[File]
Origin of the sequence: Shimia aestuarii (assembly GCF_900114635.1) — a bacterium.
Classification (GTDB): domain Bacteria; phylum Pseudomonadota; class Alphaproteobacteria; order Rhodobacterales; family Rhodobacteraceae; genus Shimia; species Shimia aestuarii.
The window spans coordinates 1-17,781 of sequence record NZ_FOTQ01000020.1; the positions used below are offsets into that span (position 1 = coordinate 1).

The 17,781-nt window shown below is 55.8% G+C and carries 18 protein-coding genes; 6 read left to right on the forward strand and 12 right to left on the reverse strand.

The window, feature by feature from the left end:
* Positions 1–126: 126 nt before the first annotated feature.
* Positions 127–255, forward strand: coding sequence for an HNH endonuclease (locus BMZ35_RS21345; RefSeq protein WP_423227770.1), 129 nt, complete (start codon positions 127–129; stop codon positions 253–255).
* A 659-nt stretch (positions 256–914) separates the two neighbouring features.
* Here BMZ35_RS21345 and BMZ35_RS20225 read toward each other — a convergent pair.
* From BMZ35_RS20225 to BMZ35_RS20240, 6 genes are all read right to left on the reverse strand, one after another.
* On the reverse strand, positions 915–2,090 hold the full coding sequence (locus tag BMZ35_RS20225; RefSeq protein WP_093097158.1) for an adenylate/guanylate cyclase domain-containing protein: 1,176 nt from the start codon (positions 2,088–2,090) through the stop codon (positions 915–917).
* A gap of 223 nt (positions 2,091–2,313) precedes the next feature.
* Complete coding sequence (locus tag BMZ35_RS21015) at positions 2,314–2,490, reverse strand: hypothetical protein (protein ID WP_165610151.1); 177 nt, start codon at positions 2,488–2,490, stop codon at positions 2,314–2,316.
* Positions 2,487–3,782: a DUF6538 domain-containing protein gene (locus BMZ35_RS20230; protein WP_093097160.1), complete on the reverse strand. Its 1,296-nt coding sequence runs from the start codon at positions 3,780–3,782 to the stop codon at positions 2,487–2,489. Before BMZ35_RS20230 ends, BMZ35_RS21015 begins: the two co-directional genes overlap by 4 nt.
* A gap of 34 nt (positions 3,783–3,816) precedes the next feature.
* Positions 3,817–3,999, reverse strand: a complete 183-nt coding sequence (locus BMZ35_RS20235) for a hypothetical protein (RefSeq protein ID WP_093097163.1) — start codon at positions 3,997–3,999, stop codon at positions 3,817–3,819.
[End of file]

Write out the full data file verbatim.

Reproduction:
Origin of the sequence: Shimia aestuarii (assembly GCF_900114635.1) — a bacterium.
Classification (GTDB): domain Bacteria; phylum Pseudomonadota; class Alphaproteobacteria; order Rhodobacterales; family Rhodobacteraceae; genus Shimia; species Shimia aestuarii.
The window spans coordinates 1-17,781 of sequence record NZ_FOTQ01000020.1; the positions used below are offsets into that span (position 1 = coordinate 1).

The 17,781-nt window shown below is 55.8% G+C and carries 18 protein-coding genes; 6 read left to right on the forward strand and 12 right to left on the reverse strand.

The window, feature by feature from the left end:
* Positions 1–126: 126 nt before the first annotated feature.
* Positions 127–255, forward strand: coding sequence for an HNH endonuclease (locus BMZ35_RS21345; RefSeq protein WP_423227770.1), 129 nt, complete (start codon positions 127–129; stop codon positions 253–255).
* A 659-nt stretch (positions 256–914) separates the two neighbouring features.
* Here BMZ35_RS21345 and BMZ35_RS20225 read toward each other — a convergent pair.
* From BMZ35_RS20225 to BMZ35_RS20240, 6 genes are all read right to left on the reverse strand, one after another.
* On the reverse strand, positions 915–2,090 hold the full coding sequence (locus tag BMZ35_RS20225; RefSeq protein WP_093097158.1) for an adenylate/guanylate cyclase domain-containing protein: 1,176 nt from the start codon (positions 2,088–2,090) through the stop codon (positions 915–917).
* A gap of 223 nt (positions 2,091–2,313) precedes the next feature.
* Complete coding sequence (locus tag BMZ35_RS21015) at positions 2,314–2,490, reverse strand: hypothetical protein (protein ID WP_165610151.1); 177 nt, start codon at positions 2,488–2,490, stop codon at positions 2,314–2,316.
* Positions 2,487–3,782: a DUF6538 domain-containing protein gene (locus BMZ35_RS20230; protein WP_093097160.1), complete on the reverse strand. Its 1,296-nt coding sequence runs from the start codon at positions 3,780–3,782 to the stop codon at positions 2,487–2,489. Before BMZ35_RS20230 ends, BMZ35_RS21015 begins: the two co-directional genes overlap by 4 nt.
* A gap of 34 nt (positions 3,783–3,816) precedes the next feature.
* Positions 3,817–3,999, reverse strand: a complete 183-nt coding sequence (locus BMZ35_RS20235) for a hypothetical protein (RefSeq protein ID WP_093097163.1) — start codon at positions 3,997–3,999, stop codon at positions 3,817–3,819.